In the beginning of the COVID-19 pandemic, Congress passed the Families First Coronavirus Response Act (FFCRA) which temporarily expanded the existing Family and Medical Leave Act by requiring all private and most public employers with less than 500 employees to provide their employees with up to 12 weeks of paid job-protected leave for certain COVID-19-related reasons. In exchange, employers were able to claim payroll tax credits for the benefits paid for their employees who took FFCRA leave through December 31, 2020, when the FFCRA mandated leave requirement expired.
Since then, two additional laws – the Consolidated Appropriations Act of 2021 (CAA) and the American Rescue Plan Act of 2021 (ARPA) – amended the FFCRA to allow employers to claim these payroll tax credits through March 31, 2021 (under the CAA) and now through September 30, 2021 (under the ARPA) if they voluntarily continue to offer paid FFCRA leave to their employees. So, how does this work and what has changed?
FFCRA Qualifying Reasons Have Been Expanded
Under the FFCRA, an employee qualified for paid job-protected leave if the employee was:
- Subject to a federal, state, or local quarantine, or isolation order related to COVID-19;
- Advised by a health care provider to self-quarantine due to COVID-19 concerns;
- Experiencing COVID-19 symptoms and seeking medical diagnosis;
- Caring for an individual subject to a federal, state, or local quarantine, or isolation order, or advised by a health care provider to self-quarantine due to COVID-19 concerns;
- Caring for the employee’s child if the child’s school or place of care was closed or the child’s care provider was unavailable due to a public health emergency; or
- Experiencing any other substantially similar condition specified by the Secretary of Health and Human Services in consultation with the Secretary of the Treasury and the Secretary of Labor.
Under the ARPA, all these FFCRA grounds for eligibility still apply and have been expanded to qualify an employee who is:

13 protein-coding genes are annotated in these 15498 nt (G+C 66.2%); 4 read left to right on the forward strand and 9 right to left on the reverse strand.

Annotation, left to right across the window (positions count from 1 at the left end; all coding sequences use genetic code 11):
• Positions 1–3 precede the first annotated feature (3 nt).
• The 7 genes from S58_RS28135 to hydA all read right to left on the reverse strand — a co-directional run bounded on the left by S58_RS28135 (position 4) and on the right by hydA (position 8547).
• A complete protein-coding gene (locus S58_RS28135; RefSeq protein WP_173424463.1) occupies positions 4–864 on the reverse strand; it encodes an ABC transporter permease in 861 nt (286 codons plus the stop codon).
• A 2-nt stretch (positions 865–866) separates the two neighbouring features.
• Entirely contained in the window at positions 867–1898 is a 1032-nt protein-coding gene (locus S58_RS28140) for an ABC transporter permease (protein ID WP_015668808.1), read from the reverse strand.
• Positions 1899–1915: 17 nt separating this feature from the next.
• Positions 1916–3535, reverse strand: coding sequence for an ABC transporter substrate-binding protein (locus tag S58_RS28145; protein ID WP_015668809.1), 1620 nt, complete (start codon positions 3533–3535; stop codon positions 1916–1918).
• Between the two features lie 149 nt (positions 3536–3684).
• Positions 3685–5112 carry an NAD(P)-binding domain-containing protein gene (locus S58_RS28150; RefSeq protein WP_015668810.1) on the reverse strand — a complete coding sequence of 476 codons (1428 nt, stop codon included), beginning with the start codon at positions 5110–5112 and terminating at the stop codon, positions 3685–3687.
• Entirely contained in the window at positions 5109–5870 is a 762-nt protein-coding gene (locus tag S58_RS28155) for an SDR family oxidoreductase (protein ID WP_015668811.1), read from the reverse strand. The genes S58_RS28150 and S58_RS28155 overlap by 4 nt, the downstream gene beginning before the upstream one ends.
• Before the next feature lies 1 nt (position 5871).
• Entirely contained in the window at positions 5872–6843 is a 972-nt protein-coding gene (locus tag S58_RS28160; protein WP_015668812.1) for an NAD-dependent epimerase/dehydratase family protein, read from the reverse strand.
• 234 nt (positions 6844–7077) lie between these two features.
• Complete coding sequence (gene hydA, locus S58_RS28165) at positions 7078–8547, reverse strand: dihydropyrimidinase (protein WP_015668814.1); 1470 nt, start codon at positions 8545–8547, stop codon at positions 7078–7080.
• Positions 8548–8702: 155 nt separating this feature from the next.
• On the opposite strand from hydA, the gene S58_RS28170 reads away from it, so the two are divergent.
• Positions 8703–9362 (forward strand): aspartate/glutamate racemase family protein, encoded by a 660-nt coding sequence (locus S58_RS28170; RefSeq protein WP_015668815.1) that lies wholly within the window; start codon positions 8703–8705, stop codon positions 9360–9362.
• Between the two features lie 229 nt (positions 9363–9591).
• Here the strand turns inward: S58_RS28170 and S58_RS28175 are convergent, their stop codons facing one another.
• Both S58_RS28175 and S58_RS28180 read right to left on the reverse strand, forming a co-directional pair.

- Seeking or awaiting the results of a COVID-19 diagnosis;
- Obtaining a COVID-19 immunization; or
- Recovering from any injury, disability, illness, or condition related to a COVID-19 immunization.
FFCRA Paid Leave Amounts Have Been Expanded
Under the FFCRA, qualified employees could receive the following amounts of paid job-protected leave:
- Paid Sick Leave – up to two weeks (10 days, 80 hours) for qualifying reasons numbered 1 through 6 above, regardless of how long the employee had worked for the employer.
- Paid Family Leave – up to 12 weeks (60 days, 480 hours), but only for qualifying reason number 5 above and only for employees who had worked at least 30 days for the employer.
Under the ARPA, the paid job-protected leave for qualified employees has been expanded as follows:
- Paid Sick Leave – the two weeks of Paid Sick Leave has been reset for employees, meaning if an employee already took two weeks of Paid Sick Leave prior to April 1, 2021, the same employee will be eligible for an additional two weeks’ worth of Paid Sick Leave after April 1, 2021 under qualifying reasons numbered 1 through 9 above, and the employer can claim the payroll tax credits again.
- Paid Family Leave – the qualifying reason for Paid Family Leave has been expanded to include all qualifying reasons numbered 1 through 9 above.
Despite these expansions, employee entitlement to FFCRA leave will be impacted and potentially exhausted based on the total amount of FMLA and/or FFCRA leave the employee has taken over the past 12 months. This means that if an employee has already used 12 weeks of FMLA and/or FFCRA leave within the past 12 months, their entitlement to leave has been exhausted and they must wait until they must wait until they are eligible again to take additional leave.
New Anti-Discrimination Provision Prohibits Employers from Discrimination in Offering FFCRA Leave Based on Salary, Hours, or Tenure
Because the extended FFCRA leave is voluntary, the ARPA implements a new non-discrimination provision that prohibits employers from discriminatorily choosing to offer these benefits only to highly compensated employees, full-time employees, or based on employee tenure. Essentially, if an employer chooses the tax credits, they must offer FFCRA leave equally to all qualifying employees.
What To Do if You Believe Your Rights are Being Violated
If you believe your employer is violating your rights, you may be able to hold them legally accountable. The employment law attorneys of Haeggquist & Eck, LLP will work with you to learn about your situation and seek fair and just compensation if your employer is breaking the law. Contact us online or call (619) 342-8000 to learn more about how we may be able to support your claim.